It's Father's Day, and I feel compelled to say a few things regarding the occasion.
First of all, most of us aren't fathers for the sake of recognition. It's a job that is by design tough. I think this a big reason there's so few good men out there willing to be fathers, and this kind of sets me off a little since if you are a crappy father you're either going to end up needing my help with some problems of your own, or you're going to create problems for me later on by not being there for your children. I think real fathers appreciate the recognition from time to time, but it's not something we ask for in a holiday designed to sell more stuff to people.
Second, it's ridiculous we have an epidemic of bad fathers or no fathers in children's lives to the point where there's a National Fatherhood Council or some such nonsense our federal nannies in Washington think we need. "Take time to be a Dad" is the theme of their catchy sound bites, and I get subjected to them almost daily now. Do we really need federal programs designed to teach men how to be good fathers to their children? The fact that someone thought we did--and actually executed on said idea--rather disturbs me.
Third, here's to my Father--Norm--who managed to raise me to be a decent human being. He's taught me a lot in life, and I'm in a position where I can say I'm lucky to get to spend more time with him now and I can teach him a thing or two. He's managed to be there for me through some very rough patches in my life, and the best I can do is try to lead by his example and make sure my two children are raised like he tried to raise me. Here's to all the other fathers I know--good, strong men who work tirelessly for their families on and off the job. You deserve all the credit in the world for being amazing role models to your children and friends and brothers to me.
Finally, on this Father's Day, I think we should all celebrate the achievements of one Father in particular. This man gave birth to a king, and that king has managed to conquer every aspect of the world in which he lives. This Father nurtured a Conqueror, a true champion of all life has to offer, and a Beast Incarnate. I give special thanks on this day to Richard Lesnar, father to the One in Twenty-One and One, Brock Lesnar.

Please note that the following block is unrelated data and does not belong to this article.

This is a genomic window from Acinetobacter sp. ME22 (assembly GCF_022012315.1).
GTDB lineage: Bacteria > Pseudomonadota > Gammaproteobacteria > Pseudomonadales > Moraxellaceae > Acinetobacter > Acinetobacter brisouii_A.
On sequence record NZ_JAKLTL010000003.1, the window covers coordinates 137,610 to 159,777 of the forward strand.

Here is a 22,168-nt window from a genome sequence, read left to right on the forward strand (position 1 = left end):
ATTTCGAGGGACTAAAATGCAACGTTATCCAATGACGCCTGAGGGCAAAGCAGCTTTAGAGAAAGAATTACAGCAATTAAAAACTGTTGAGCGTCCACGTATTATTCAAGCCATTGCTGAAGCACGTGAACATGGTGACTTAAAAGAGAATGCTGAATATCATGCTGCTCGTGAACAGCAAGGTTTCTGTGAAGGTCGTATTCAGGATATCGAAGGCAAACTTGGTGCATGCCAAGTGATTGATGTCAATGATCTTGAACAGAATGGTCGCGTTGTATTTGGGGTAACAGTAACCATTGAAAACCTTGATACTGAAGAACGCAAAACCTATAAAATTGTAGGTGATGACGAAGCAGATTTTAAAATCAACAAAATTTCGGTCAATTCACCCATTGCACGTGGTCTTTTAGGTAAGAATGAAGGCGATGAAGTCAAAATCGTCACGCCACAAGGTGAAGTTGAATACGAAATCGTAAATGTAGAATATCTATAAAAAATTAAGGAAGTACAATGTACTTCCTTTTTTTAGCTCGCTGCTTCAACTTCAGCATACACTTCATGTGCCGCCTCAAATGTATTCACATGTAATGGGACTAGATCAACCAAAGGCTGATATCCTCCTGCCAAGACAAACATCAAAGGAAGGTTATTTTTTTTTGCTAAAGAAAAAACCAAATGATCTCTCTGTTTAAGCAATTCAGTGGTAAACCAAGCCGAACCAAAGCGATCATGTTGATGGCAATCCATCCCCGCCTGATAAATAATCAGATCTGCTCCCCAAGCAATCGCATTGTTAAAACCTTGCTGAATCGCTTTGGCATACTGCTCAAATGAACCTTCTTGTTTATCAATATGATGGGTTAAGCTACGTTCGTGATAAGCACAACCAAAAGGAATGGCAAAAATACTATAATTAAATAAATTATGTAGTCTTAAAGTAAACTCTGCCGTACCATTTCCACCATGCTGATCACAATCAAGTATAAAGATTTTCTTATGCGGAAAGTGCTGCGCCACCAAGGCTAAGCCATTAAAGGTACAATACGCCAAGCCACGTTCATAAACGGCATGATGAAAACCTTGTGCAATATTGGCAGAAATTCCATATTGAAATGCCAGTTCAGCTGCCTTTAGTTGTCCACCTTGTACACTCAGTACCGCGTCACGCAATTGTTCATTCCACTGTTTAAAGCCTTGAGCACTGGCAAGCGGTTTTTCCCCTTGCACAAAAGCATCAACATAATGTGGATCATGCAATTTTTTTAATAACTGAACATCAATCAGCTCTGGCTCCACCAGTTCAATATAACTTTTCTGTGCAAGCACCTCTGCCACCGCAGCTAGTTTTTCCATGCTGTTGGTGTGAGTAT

I tried to find a picture of Richard Lesnar, but I couldn't on a quick Google Search. I think that speaks to Richard Lesnar's manliness as much as anything else. He's not here to get compliments--he's content to let his amazing son Brock Lesnar soak all the accolades for doing amazing work like dumping John Cena on his fat stupid head with sixteen German Suplexes.
Incidentally, because this is my blog and it's Father's Day, I'm going to post this picture of Brock Lesnar dumping John Cena on his fat head.
Brock Lesnar is also famous for ending the Undertaker's vaunted Streak at Wrestlemania. He beat the crap out of an old guy in a Hellraiser costume and made a bunch of children cry in New Orleans. I think Richard Lesnar would approve of this, because Richard Lesnar did not raise a special snowflake child who cares about puny things like feelings. Richard Lesnar created a man-beast that feeds on the blood of the innocent. Again, because this is my blog and it amuses me to do so, here is a gallery of disappointed faces from when Richard Lesnar's Son Broke The Undertaker's Streak At Wrestlemania.
Richard Lesnar's kid also says witty things that make for great music videos. I have inserted one such remark and the subsequent released video in this post. Marketing genius, Brock is.
I think today we should all thank Richard Lesnar for his invaluable contribution to our society. His tireless work in raising the human equivalent of a Terminator should not be forgotten. The world may praise Brock Lesnar's accomplishments, but it's Father's Day, and I think we should celebrate Richard Lesnar for giving us Brock Lesnar.
Thank you, Brock Lesnar's Dad.